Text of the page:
The benchmark U.S. Treasury 10-year yield level marginally fell a few basis points throughout the week to end at 1.56%. The largest daily decline came on Friday after May’s employment report was released. Municipal bonds outperformed Treasuries. Recently released data from Thomson Reuters Lipper indicated municipals attracted around $1 billion of inflows last week. Much of these inflows were concentrated in the high-yield flavor. Corporate bonds were subject to very light trading volumes. Levels of new issuance were on par with expectations, while outflow levels decreased amidst ongoing talks of the new government-proposed infrastructure bill. The Bloomberg Barclays High Yield Corporate Index rose 0.3%.
Tuesday, June 8, 2021
•China Consumer Price Index Figures (Inflation)
Thursday, June 10, 2021
•US Jobless Claims
•US Consumer Price Index Figures (Inflation)
Friday, June 11, 2021
•University of Michigan Consumer Sentiment
Sources: The WSJ, T. Rowe Price Global Markets Weekly Update, GS Weekly Market Monitor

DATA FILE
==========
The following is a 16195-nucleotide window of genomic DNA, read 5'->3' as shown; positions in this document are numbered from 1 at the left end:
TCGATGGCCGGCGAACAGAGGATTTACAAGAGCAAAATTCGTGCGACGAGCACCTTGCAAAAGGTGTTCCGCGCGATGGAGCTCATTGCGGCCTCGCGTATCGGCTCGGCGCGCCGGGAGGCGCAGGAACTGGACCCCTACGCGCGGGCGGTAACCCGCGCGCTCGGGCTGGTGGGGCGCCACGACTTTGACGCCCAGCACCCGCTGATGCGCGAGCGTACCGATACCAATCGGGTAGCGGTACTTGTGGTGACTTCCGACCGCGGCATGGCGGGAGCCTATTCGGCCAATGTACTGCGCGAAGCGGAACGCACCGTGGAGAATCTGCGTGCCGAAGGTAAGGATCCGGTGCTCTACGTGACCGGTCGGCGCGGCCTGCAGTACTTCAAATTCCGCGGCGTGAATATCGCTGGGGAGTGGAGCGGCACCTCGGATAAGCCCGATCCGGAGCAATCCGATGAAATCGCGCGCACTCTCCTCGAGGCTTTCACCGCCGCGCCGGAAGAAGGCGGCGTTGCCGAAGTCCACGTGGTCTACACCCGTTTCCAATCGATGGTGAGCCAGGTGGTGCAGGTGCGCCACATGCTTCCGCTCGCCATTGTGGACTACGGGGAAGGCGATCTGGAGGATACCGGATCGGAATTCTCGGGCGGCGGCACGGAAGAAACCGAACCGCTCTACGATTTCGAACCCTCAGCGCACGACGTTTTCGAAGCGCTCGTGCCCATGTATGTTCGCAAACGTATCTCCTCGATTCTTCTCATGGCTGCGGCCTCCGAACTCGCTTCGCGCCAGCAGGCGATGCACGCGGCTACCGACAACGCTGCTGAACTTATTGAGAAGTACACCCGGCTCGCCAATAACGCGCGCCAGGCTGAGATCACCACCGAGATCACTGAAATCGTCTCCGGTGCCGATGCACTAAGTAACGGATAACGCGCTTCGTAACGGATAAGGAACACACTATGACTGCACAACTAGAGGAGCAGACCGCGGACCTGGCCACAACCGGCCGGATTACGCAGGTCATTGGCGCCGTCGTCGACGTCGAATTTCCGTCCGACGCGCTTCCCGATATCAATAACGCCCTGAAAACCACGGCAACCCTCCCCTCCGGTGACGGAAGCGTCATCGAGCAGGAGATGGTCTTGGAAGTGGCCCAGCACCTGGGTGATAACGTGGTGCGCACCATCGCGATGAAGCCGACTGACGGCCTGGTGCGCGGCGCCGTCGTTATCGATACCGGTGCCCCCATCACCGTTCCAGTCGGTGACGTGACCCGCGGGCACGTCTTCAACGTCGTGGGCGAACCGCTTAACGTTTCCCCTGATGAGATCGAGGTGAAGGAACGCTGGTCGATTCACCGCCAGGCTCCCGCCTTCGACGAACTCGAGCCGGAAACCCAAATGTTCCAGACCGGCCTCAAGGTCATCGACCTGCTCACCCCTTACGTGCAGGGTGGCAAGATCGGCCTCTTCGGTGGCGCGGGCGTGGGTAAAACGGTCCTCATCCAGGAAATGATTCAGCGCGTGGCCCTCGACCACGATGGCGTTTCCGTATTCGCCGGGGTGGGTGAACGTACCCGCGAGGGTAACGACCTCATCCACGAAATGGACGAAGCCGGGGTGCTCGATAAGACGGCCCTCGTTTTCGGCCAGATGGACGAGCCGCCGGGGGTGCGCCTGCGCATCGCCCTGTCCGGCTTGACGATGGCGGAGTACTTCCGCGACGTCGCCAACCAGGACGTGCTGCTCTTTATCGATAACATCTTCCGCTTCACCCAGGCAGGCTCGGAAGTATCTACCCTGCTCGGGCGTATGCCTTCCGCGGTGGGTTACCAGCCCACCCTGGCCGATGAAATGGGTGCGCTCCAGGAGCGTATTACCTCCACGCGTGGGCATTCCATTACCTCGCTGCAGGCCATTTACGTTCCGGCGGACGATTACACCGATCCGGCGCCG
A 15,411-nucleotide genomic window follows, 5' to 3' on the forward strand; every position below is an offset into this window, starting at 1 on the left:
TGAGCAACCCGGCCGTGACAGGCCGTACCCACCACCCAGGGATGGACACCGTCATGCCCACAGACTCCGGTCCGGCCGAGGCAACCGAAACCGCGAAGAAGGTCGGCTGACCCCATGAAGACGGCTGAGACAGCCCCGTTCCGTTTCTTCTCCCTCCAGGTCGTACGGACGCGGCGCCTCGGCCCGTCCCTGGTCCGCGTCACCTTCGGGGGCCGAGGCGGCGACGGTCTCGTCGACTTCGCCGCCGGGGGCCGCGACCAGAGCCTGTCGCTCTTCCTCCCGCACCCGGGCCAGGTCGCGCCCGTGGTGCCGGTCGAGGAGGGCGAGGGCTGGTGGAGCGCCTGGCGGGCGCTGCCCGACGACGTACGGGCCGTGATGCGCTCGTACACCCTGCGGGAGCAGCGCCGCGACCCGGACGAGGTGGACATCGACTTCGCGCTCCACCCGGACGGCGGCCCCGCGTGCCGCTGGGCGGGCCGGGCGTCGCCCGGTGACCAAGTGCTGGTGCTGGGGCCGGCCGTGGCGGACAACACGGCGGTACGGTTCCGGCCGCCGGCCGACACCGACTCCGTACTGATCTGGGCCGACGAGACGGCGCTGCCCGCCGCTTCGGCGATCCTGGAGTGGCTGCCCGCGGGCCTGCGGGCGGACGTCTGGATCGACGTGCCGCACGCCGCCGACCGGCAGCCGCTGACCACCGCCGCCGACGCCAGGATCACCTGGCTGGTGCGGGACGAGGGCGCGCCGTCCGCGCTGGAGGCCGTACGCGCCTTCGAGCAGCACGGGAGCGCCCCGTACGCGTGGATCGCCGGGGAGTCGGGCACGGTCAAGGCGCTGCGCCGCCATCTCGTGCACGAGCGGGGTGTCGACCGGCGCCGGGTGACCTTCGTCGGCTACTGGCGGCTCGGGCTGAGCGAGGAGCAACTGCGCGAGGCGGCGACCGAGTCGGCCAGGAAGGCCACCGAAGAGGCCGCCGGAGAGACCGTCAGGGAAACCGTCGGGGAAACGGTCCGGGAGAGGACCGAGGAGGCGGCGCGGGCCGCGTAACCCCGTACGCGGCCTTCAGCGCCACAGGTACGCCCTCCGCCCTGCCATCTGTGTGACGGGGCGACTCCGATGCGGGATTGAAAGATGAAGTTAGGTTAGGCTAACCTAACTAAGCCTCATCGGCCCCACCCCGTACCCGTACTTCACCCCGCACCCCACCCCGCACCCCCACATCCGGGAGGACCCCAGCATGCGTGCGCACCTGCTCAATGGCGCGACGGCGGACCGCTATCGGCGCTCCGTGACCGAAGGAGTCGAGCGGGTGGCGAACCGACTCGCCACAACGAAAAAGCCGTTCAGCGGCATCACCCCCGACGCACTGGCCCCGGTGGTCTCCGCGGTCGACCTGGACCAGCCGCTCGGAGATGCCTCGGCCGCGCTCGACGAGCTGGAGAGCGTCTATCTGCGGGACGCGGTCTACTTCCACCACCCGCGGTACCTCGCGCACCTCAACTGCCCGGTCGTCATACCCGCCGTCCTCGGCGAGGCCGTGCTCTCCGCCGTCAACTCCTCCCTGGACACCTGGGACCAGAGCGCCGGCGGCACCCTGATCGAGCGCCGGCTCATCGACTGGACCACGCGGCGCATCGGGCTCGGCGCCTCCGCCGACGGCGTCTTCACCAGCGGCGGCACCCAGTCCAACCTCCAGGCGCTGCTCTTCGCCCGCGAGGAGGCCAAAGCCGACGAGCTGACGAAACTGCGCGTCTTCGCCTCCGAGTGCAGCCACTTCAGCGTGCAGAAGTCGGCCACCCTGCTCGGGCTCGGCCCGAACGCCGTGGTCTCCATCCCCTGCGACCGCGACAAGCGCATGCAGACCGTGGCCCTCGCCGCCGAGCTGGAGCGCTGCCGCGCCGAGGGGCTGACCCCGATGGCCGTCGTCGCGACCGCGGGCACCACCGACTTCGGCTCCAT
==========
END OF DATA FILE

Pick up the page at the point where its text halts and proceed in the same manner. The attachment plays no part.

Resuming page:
Data in this report is obtained from sources which we believe to be reliable, but we do not warrant or guarantee the timeliness or accuracy of this information. It is provided for your information and guidance and is not intended as specific advice and doesn’t not constitute an offer to sell securities. Consult your financial professional before making any investment decision. Past performance is no guarantee of future results. Diversification/asset allocation does not ensure a profit or guarantee against a loss. The Wilshire 5000 Total Market Index measures the performance of all U.S.-headquartered equity securities with readily available price data. The Standard & Poor’s 500 Index (S&P 500) is an unmanaged group of securities considered to be representative of the stock market. The Russell 2000 Index is a market-cap weighted index comprised of the smallest 2,000 companies within the Russell 3000 Index, a larger market-cap index made up of the largest 3,000 publicly traded companies in the U.S., nearly 98% of the investable U.S. stock market. The MSCI EAFE Index (Europe, Australasia, Far East) is a free float-adjusted market capitalization index designed to measure the equity market performance of developed markets, excluding the U.S. and Canada. The MSCI Europe Index captures large- and mid-cap representation across 15 Developed Markets countries in Europe, covering approximately 85% of the free float-adjusted market capitalization across the European Developed Markets equity universe. The MSCI Emerging Markets (EM) Index captures large- and mid-cap representation across 26 Emerging Markets countries, covering approximately 85% of the free float-adjusted market capitalization in each country. The MSCI Japan Index captures large- and mid-cap representation of the Japanese market, covering approximately 85% of the free float-adjusted market capitalization in Japan. The Bloomberg Barclays U.S. Aggregate Bond Index is a market capitalization-weighted index comprising Treasury securities, Government agency bonds, mortgage backed bonds, corporate bonds, and some foreign bonds traded in the U.S. The Bloomberg Barclays Global Aggregate Ex U.S. Index measures the performance of global investment grade fixed-rate debt markets that excludes USD-denominated securities. The Bloomberg Barclays Municipal Bond Index covers the U.S. dollar-denominated long-term tax-exempt bond market. Created by the Chicago Board Options Exchange (CBOE), the Volatility Index, or VIX, is a real-time market index that represents the market’s expectation of 30-day forward-looking volatility. The Hang Seng Index or HSI is a market capitalization-weighted index of the largest companies that trade on the Hong Kong Exchange. Data in this newsletter is obtained from sources which we, and our suppliers believe to be reliable, but we do not warrant or guarantee the timelines or accuracy of this information. Consult your financial professional before making any investment decision. Past performance is no guarantee of future results. Diversification/asset allocation does not ensure a profit or guarantee against a loss.